Inspection finds offenders with learning disabilities are not being supported

  • An inspection has found that offenders with learning disabilities are not receiving the support they need from police, probation and prosecution services.

    The inspection looking into the treatment of offenders with learning disabilities within the criminal justice systems was conducted by HM Inspectorate of Probation, HM Inspectorate of Constabulary, HM Crown Prosecution Service Inspectorate and the Care Quality Commission. Handcuffs

    Inspectors for the services alongside the Care Quality Commission, estimate that 30% of people going through the criminal justice system have such conditions, reports the BBC.

    The report found that many police custody sergeants lacked training and were unable to spot conditions such as autism. Most forces also failed to have access to medical or psychiatric support.

    There is no agreed definition about what constitutes learning difficulties or disabilities across criminal justice and health organisations.

    Within the report it was found that those with learning disabilities were often regarded as problem to be processed instead of a person with particular needs. It found that offenders were not receiving the support they needed in order to reduce their risk of harm to others  or likelihood of reoffending.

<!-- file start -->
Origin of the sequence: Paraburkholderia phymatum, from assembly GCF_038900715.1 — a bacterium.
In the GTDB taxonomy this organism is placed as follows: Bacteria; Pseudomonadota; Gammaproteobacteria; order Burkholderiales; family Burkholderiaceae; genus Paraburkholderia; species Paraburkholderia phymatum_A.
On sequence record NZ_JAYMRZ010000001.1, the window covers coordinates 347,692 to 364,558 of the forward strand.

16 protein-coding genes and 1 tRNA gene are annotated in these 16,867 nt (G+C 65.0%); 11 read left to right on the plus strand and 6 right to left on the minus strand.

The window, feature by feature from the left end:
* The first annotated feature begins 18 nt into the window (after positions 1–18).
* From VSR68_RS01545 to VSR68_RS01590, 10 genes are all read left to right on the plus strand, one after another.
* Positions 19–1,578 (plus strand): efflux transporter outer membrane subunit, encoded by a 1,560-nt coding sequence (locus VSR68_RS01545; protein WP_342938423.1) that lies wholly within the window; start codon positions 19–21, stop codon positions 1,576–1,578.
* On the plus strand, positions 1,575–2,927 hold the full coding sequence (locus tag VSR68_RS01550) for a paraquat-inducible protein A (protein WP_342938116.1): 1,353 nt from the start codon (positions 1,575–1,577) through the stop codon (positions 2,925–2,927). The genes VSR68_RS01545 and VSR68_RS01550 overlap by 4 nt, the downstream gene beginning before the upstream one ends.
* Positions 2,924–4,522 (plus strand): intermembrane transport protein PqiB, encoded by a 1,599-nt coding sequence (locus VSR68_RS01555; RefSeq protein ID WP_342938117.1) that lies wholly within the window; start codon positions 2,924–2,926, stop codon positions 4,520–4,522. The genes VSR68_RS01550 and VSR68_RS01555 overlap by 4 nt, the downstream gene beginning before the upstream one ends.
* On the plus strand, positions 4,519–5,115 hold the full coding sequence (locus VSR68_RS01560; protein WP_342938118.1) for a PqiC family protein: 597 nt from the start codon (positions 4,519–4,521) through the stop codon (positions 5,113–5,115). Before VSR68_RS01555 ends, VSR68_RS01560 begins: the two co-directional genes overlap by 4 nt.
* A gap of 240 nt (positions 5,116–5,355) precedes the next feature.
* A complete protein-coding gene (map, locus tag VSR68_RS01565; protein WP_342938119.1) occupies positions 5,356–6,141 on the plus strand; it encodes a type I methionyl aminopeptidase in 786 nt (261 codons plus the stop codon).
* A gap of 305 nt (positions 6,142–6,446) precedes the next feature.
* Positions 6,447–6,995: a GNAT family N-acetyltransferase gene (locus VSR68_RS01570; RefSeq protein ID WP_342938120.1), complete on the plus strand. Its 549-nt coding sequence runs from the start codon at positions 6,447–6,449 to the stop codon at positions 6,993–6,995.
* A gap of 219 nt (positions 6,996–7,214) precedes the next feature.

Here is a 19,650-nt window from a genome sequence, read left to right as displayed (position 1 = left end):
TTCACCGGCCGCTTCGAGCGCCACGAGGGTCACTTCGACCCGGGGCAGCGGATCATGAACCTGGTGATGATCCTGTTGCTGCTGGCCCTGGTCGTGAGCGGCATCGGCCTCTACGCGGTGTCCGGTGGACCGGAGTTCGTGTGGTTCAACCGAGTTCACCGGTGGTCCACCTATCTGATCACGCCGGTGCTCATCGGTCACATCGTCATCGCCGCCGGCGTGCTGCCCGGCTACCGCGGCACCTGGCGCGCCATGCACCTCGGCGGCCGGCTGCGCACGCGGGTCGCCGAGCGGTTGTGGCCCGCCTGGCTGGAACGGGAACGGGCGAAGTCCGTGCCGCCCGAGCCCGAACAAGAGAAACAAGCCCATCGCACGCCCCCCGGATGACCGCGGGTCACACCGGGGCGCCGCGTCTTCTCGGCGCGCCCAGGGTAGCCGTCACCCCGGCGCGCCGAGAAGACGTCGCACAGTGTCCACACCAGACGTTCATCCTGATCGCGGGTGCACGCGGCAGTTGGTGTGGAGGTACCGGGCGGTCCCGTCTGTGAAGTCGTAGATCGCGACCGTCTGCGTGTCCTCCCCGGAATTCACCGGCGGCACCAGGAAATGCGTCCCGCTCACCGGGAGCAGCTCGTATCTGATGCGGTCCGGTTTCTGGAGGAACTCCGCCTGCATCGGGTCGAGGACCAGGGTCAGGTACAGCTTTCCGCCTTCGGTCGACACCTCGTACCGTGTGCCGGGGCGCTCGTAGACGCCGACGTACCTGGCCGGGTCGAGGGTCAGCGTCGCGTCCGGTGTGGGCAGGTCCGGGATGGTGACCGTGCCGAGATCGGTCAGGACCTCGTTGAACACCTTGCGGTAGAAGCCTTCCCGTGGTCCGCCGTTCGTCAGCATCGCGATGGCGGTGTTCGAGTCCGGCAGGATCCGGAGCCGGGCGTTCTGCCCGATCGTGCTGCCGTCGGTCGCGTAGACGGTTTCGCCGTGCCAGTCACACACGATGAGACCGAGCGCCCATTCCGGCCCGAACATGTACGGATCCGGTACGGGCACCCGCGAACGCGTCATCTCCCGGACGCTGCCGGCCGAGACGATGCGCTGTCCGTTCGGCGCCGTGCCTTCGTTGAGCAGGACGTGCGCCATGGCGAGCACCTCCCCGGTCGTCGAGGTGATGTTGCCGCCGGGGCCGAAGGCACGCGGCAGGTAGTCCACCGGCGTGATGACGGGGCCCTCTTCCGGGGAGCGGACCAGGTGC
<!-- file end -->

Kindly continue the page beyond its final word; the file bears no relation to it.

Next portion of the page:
Michael Fuller, chief inspector of HM Crown Prosecution Service Inspectorate, said the inspection "found some excellent examples of professionals going the extra mile to ensure that individual offenders with learning disabilities received the appropriate support they required. Such instances were exceptional and these deficits were mirrored across the criminal justice system. A balance needs to be struck between the support needs of those with learning disabilities and the need to hold them to account, where appropriate, for their offending."

    The report found that in two thirds of cases that were inspected the CPS was not being provided at key stages with information about the offender's learning disability. It is urging agencies to come up with a common definition of learning disability and make information on individuals easily passed on.

    "If offender engagement is to have any real meaning it has to start with an understanding of the offender's learning ability and style based on an effective screening of all offenders," Mr Fuller said. "For those with a learning disability this is even more important as failure to identify and address their needs denies them their right to access services both inside and outside the criminal justice system."

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    Image source: http://www.sxc.hu/photo/1156821

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